I use a DL205 PLC with a Do more CPU. This drives SPDT relays to control 90 degree motor operated valves. The valves are apollo motor actuated, which advertises 0.74amp starting/locked rotor current. I have confirmed this value with a clamp on ammeter. The relays are automation direct 781-1C-120A 15A relays with 120VAC closing coils. During testing, I'm finding that some of the relays will randomly stick in the normally open position, preventing the valve from closing when the coil is de-energized. the relay will reset when mechanically agitated, but not otherwise. Voltage is correct, verified to 124VAC.

Has anyone seen anything similar to this?

  • 1
    \$\begingroup\$ How much space do you have between relays on the board? Sometimes the magnet in one will affect the reed in it's neighbour. The relay datasheet should give a minimum distance if that's a risk. \$\endgroup\$
    – Jack B
    May 18, 2016 at 16:38
  • \$\begingroup\$ There is not a lot of space, maybe 7.5 mm, but the issue continues even when all power has been secured to the machine and/or the relay is physically removed from the system \$\endgroup\$ May 18, 2016 at 17:03
  • \$\begingroup\$ Are you passing too much current through the contacts? It sounds to me like they're being "welded" together, which could happen if you're switching a load drawing too much current. The over-current heats up the contacts and welds them together. \$\endgroup\$
    – DerStrom8
    May 18, 2016 at 19:04
  • \$\begingroup\$ clamp on ammeter shows less than 1 amp, and they are rated for 15 amps - its possible that it's happening too fast for my meter to detect, but I don't believe so. \$\endgroup\$ May 18, 2016 at 21:15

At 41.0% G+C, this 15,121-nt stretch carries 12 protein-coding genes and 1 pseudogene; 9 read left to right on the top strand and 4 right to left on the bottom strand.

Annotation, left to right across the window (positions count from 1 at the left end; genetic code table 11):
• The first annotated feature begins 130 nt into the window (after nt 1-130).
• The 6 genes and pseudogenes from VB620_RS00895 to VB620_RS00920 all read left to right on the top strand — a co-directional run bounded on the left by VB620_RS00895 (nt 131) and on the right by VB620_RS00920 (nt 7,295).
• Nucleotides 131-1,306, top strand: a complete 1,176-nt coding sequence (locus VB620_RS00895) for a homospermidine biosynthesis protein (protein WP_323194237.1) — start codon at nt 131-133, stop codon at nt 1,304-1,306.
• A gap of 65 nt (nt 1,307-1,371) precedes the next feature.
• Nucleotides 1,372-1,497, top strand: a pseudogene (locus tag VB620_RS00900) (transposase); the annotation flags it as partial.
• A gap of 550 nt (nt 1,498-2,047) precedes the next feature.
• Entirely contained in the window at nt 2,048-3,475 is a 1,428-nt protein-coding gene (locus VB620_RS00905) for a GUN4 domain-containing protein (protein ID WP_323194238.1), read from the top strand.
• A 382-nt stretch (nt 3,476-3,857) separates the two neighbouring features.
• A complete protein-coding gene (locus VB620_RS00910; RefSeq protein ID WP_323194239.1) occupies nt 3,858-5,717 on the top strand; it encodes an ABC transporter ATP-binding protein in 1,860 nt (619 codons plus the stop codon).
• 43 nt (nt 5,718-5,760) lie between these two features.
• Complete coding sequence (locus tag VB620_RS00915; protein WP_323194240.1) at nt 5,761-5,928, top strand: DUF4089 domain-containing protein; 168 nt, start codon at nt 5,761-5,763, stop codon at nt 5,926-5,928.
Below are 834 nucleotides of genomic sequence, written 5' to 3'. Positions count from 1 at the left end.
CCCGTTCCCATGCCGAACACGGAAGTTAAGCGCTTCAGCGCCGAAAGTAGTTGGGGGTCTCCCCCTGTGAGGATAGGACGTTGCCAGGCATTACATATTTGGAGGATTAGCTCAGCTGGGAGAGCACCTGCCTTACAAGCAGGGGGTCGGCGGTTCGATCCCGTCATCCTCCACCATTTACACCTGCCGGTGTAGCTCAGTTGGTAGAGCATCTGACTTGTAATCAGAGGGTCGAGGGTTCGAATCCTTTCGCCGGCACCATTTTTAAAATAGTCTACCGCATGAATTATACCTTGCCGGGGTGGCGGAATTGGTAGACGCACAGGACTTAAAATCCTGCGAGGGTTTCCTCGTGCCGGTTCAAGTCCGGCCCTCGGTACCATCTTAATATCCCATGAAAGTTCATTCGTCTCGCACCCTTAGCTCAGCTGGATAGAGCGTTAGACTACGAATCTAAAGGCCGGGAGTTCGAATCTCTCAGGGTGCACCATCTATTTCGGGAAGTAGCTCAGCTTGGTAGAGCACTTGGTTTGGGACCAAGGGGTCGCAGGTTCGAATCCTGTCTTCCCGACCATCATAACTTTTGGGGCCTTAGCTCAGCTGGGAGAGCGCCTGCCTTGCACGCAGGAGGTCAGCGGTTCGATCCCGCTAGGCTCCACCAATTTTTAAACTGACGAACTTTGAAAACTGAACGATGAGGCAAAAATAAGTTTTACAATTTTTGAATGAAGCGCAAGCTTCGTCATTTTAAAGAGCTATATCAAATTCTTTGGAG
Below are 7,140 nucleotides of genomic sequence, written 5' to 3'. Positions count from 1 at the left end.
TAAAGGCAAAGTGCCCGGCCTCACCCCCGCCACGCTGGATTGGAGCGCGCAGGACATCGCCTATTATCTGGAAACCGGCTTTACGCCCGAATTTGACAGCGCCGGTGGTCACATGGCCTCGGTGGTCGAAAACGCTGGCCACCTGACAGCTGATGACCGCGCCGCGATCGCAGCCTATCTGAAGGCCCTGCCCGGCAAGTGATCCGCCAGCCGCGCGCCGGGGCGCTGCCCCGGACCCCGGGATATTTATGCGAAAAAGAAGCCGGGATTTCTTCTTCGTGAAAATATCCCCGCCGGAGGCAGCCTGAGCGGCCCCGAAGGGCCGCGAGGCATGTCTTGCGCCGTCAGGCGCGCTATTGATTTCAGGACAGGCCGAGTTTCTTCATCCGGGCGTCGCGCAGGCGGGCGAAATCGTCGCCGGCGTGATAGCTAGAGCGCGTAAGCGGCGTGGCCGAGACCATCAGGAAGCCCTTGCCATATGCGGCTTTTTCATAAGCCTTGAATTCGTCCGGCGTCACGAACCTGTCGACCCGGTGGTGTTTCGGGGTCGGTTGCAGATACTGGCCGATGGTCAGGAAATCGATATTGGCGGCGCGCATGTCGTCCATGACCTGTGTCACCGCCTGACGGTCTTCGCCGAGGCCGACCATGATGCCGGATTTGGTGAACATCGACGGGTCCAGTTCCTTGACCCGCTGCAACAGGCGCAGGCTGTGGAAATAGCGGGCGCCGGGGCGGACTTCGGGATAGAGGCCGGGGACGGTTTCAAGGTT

2 Answers 2


Your relay contacts need a snubber and/or MOV/TVS to suppress the inductive spike when switching an AC inductive load (your valve). Without the suppression, the resulting arc can cause the contacts to "stick" (weld).

enter image description here (Image from Red Lion SNUB0000 datasheet)

If your load were DC, a diode across the coil would be the more common solution.

See also https://electronics.stackexchange.com/a/100139/25328

  • 1
    \$\begingroup\$ Thank you tut - I had not been aware of these - there's a decent chance that this will solve our issue, and I absolutely could use these in other areas of our process too. \$\endgroup\$ May 18, 2016 at 18:14

I have seen relays fail mechanically due to rust, dirt, mold or whatever due to becoming submerged in a flood or being contaminated in some other manner. Remove the cover, cut it off if necessary, and examine the mechanism.


It is also possible that there is some leakage current keeping the relay sufficiently energized so that it does not drop out reliably.

  • \$\begingroup\$ These are Brand new, and the sticking continues even when the relay has been physically removed from the enclosure \$\endgroup\$ May 18, 2016 at 17:02
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    \$\begingroup\$ If they have not been abused in any way, it must be a manufacturing defect. Return them to the seller. \$\endgroup\$
    – user80875
    May 18, 2016 at 17:09
  • \$\begingroup\$ That's our current thought, as we have used these before without issue. \$\endgroup\$ May 18, 2016 at 18:14

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